When does the weather start to get "iffie" for a few days stay in Cinque Terre? Thanks! Kerry
I've always had fine weather on the Mediterranean cost over several years of October visits. Places I've been rained on in October include Paris, Normandy, Rome, and all of Bulgaria.
Was there the last week of September a couple of years ago, temps in the 50s the first day with 40 MPH winds off the Med and light rain. It was too windy for the boats, but OK to hike a bit. Next two days were in the high 70s with light winds and clear skies and everything was easily accessible. I'd recommend a light jacket, a sweater and lightweight layered clothing and you should be fine when you're going. I took my golf rain suit as a precaution and it saved me several times on the trip. Views from the hiking trails will be great in October, but save some time for relaxing and their incredible wines (even the grapes are great). I'm going back solo next April to hike all nine miles of the trails and the weather then is supposed to be fabulous.
thanks Laura and Jim! I will perhaps wait until the tours for April to Italy open up this next year...do you know when that usually happens?
In general, in the CT, the weather starts to get iffie sometime in October, at least it seems October is a transitional month, weather-wise. Of course, as one of the above posts mentions, the weather can be bad in September, or in April. You just never know. Some travelers here will report "we had good weather in the CT in October." And then again, some travelers have reported not-so-good weather in the CT in October.
If we had good weather data, which we don't, it would probably show that on average there is some difference between weather in the CT in early October versus late October, on average. But weather is never average.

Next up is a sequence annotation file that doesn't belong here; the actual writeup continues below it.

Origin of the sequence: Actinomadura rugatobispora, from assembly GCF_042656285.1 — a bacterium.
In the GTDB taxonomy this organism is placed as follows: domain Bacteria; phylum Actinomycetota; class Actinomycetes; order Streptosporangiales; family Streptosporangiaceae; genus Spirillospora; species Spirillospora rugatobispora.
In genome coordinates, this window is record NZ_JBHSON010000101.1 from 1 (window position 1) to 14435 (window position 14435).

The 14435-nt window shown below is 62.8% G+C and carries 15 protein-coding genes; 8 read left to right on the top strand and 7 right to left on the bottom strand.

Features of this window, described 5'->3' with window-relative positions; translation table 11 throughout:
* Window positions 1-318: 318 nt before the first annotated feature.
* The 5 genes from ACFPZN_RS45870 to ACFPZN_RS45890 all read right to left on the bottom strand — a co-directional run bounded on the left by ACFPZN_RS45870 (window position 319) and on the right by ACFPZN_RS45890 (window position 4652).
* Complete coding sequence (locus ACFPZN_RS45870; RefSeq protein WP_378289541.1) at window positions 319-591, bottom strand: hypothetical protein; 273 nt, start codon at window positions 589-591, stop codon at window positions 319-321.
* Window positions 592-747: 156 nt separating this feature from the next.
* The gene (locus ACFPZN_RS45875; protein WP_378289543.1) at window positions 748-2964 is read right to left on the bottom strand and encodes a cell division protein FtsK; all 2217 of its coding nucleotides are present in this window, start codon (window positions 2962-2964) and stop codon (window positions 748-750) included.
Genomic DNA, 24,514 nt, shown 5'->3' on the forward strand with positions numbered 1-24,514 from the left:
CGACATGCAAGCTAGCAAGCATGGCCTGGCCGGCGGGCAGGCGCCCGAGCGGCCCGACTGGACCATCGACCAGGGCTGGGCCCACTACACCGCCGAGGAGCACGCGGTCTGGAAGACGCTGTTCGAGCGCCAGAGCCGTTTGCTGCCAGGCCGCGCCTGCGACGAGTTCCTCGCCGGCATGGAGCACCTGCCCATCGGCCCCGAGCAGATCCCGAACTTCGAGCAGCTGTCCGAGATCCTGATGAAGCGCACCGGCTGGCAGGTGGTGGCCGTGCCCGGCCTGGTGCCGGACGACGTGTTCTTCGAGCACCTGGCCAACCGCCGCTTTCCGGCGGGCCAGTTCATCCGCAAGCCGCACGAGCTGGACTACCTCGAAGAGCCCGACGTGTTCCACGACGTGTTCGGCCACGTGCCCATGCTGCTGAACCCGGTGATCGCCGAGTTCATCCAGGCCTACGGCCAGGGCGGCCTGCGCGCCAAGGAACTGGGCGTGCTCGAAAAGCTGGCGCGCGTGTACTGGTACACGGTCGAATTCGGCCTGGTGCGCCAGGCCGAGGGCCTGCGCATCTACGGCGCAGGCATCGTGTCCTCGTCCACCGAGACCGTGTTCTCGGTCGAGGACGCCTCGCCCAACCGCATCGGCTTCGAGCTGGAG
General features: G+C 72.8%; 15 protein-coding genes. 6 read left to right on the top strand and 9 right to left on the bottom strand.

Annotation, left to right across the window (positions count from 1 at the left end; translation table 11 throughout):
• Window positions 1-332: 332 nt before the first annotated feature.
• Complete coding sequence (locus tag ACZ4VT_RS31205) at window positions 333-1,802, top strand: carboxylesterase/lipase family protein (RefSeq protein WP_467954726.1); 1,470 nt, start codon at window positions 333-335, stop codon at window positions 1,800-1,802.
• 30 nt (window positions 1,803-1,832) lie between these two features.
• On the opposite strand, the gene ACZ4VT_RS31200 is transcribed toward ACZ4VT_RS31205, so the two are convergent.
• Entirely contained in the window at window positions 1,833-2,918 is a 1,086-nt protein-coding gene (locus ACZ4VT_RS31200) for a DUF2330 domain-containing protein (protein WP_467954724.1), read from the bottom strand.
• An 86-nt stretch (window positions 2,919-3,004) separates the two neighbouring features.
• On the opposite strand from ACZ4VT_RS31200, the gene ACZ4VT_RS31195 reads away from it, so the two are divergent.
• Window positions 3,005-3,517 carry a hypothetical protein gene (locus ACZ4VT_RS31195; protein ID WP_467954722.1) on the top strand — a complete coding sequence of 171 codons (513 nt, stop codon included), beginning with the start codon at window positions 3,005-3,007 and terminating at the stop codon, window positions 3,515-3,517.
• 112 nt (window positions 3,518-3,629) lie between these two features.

This sounds like a question to consult an almanac (or some weather predictor website) but you can have my data point, but I think it was freak weather that experience:
I went to the Cinque Terre the week of Oct 18 2010 (somewhere middle of that week) and it was raining. The rain caused the park (the Cinque Terre park network) to close some of the trails/roads for safety. It was cold and wet: I layered up and was barely comfortable (but as I live in California and am a wimp to cold, the low 50s already feel chilly to me). Some rich lady tourists I noticed on the Cinque Terre trail (I am making a guess about their economic status based on some visible clues) were wearing lightly padded quilty looking trench coats and hats and looked comfortably warm. At night, the wind was pretty strong.
Lest that account deter you: let me assure you the weather did not ruin my experience. When it's cold, the tourist hordes empty out so it's not as crowded.
You appreciate parts of your trip like coming into a warm hotel after walking outside, a hot cup of coffee/tea, seeing your friends in a brightly lit restaurant, and discovering that your freshly washed clothes you've been wearing half a week now and are sick of seeing, having come out of a warm dryer, are now wonderful. The hot focaccia at that shop is a great snack break while you wait a few minutes for the rain to clear. You pay attention when the sun comes out for your chance at great photos.